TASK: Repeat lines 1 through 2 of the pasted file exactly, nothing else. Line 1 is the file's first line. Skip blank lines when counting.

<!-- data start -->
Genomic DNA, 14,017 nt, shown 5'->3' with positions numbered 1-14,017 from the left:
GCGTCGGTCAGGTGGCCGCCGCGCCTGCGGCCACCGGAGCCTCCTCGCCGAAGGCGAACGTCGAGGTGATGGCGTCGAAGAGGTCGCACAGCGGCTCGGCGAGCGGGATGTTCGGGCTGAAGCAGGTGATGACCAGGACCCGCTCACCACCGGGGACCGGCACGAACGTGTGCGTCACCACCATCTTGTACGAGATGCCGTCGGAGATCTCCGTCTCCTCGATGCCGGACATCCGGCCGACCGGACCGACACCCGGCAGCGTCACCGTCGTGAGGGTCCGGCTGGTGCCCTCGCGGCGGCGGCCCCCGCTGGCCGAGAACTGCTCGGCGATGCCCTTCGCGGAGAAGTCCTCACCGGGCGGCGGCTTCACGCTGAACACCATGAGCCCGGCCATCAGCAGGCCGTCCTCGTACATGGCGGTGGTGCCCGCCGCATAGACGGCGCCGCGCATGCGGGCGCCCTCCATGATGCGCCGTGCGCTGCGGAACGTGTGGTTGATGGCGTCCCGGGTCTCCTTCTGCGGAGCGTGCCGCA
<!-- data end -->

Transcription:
Genomic DNA, 14,017 nt, shown 5'->3' with positions numbered 1-14,017 from the left:
GCGTCGGTCAGGTGGCCGCCGCGCCTGCGGCCACCGGAGCCTCCTCGCCGAAGGCGAACGTCGAGGTGATGGCGTCGAAGAGGTCGCACAGCGGCTCGGCGAGCGGGATGTTCGGGCTGAAGCAGGTGATGACCAGGACCCGCTCACCACCGGGGACCGGCACGAACGTGTGCGTCACCACCATCTTGTACGAGATGCCGTCGGAGATCTCCGTCTCCTCGATGCCGGACATCCGGCCGACCGGACCGACACCCGGCAGCGTCACCGTCGTGAGGGTCCGGCTGGTGCCCTCGCGGCGGCGGCCCCCGCTGGCCGAGAACTGCTCGGCGATGCCCTTCGCGGAGAAGTCCTCACCGGGCGGCGGCTTCACGCTGAACACCATGAGCCCGGCCATCAGCAGGCCGTCCTCGTACATGGCGGTGGTGCCCGCCGCATAGACGGCGCCGCGCATGCGGGCGCCCTCCATGATGCGCCGTGCGCTGCGGAACGTGTGGTTGATGGCGTCCCGGGTCTCCTTCTGCGGAGCGTGCCGCA